That worked out perfect. The pace up zombie hill was steady and much better than last year. New for the year is that I used music during the run. “Harder, Faster, Scooter” with Scooter on repeat. That also worked great and I kept pulling away from HC. It was hard, truly hard, but I reached the start of the mountain in relatively decent shape, and 3,5 minutes in front of HC.
I completely failed during this final part last year, and have done specific workout to improve (intervals with running up stairs and taking the elevator down). It also worked out much better. Even if I stumbled a bit on the very steep parts my pace was good. I kept on going as fast as possible with my amazing support running, 2 x Norseman Champion Henrik Oftedal, used every tactic in his repertoire to make me keep on pushing. And that’s what I did. I could see the summit getting closer. I was so tired but so close.
We did not see anyone behind use, but new someone was. We pushed and we pushed and we pushed. With only 500m until the top, I was certain I would get there first. We kept on pushing. With just 100m left I could see that HC was only 30 meters behind me running in a blazing pace. It was a «do or die» moment. I went into a full sprint. It lasted less than 5 seconds before my legs shut down in complete muscular fatigue. HC passed me and it was absolutely nothing I could do to prevent it. I was barely able to walk forward and basically had to crawl the last stairs up. It was the first true sprint finish in the fight for the victory in Norseman, and it did not play out in my favour.
I got a lot of congratulations when entering the finish line, but I had a sensation that they felt sorry for me. A sensation that they thought I was disappointed. I was in the lead for nearly three hours. I had the victory in my hand until 100m to go. I could nearly smell the waffles in the cabin at the top when getting passed.
Honestly, I am not disappointed, I am stocked about the race. It was super exciting, and my objective performance was the strongest I have ever done in Norseman. Much better than last year. Third out of the water, third fastest bike split and fastest run. Even more importantly, I took a big leap in moving my boundary of pushing myself. Never before have I pushed myself to such an epic breakdown in muscular function in my legs. I truly gave it my all. Someone was just marginally better. That’s the raw beauty of triathlon racing. If I had only 30 seconds more lead that might have been all I needed to keep a sustainable pace to cross the finish line first. In a 10-hour race that is 0,08 percent(!)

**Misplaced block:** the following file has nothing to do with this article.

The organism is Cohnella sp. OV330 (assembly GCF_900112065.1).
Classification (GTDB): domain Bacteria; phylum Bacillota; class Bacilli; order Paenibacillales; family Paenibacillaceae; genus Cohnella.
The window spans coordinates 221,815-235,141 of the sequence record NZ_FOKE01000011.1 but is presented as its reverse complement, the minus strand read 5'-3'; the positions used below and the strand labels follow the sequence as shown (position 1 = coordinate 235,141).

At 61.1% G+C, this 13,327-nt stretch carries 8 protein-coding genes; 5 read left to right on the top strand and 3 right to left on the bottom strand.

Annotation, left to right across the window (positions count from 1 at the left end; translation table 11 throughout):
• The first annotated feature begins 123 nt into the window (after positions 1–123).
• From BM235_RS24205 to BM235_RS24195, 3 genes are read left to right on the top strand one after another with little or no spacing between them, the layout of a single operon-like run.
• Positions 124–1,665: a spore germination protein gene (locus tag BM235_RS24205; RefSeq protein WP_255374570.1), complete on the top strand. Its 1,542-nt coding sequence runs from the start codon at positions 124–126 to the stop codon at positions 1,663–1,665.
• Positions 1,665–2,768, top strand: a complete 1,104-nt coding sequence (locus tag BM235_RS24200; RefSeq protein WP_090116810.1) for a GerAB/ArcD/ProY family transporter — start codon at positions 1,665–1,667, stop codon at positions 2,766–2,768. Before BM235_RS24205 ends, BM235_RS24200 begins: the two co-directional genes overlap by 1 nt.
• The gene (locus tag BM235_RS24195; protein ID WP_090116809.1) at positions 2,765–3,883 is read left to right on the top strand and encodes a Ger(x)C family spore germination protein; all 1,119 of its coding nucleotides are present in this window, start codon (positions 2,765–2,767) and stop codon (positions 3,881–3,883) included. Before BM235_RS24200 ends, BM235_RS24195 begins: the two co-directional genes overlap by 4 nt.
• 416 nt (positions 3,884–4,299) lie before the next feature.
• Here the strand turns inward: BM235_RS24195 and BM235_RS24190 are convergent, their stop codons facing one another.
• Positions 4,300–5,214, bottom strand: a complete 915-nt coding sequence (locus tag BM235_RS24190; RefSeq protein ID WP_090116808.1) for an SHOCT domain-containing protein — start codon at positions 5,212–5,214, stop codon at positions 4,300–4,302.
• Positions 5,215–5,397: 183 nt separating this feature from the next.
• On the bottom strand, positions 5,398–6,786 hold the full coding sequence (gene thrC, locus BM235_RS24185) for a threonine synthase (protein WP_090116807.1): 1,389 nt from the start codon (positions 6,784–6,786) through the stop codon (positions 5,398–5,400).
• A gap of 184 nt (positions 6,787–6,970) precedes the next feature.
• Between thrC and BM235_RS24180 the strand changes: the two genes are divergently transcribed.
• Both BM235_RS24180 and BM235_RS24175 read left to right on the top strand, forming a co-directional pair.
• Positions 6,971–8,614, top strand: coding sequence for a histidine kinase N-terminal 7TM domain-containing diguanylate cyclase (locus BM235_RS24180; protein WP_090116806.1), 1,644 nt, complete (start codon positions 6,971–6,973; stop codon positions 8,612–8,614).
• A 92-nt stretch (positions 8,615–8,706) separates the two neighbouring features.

I am very satisfied with the day and really happy that Hans Christian Tungesvik stepped in to fill up the empty space after Lars Christian Vold and Lars Petter Stormo as my “frienemies” in Norseman. It sparked a new light in my passion for using Norseman as my most important tool for moving my boundaries and keep evolving. There are a lot of improvements to be made, and without a doubt, I will come back stronger and faster next year 😉
Thanks to my supports Henrik Oftedal and my younger brother Emil for making me perform as good as possible on the day. And of course, my wife and rest of my rather big family who travels up each year to follow me. Thanks to my photographer Ola Morken for capturing these awesome shots. Thanks to coach Carson Christen and mindset coach Adelaide Goodeve. And thanks to everyone cheering for me. And not to forget my sponsors of course. You are all awesome. And the whole NXTRI crew. You are also awesome.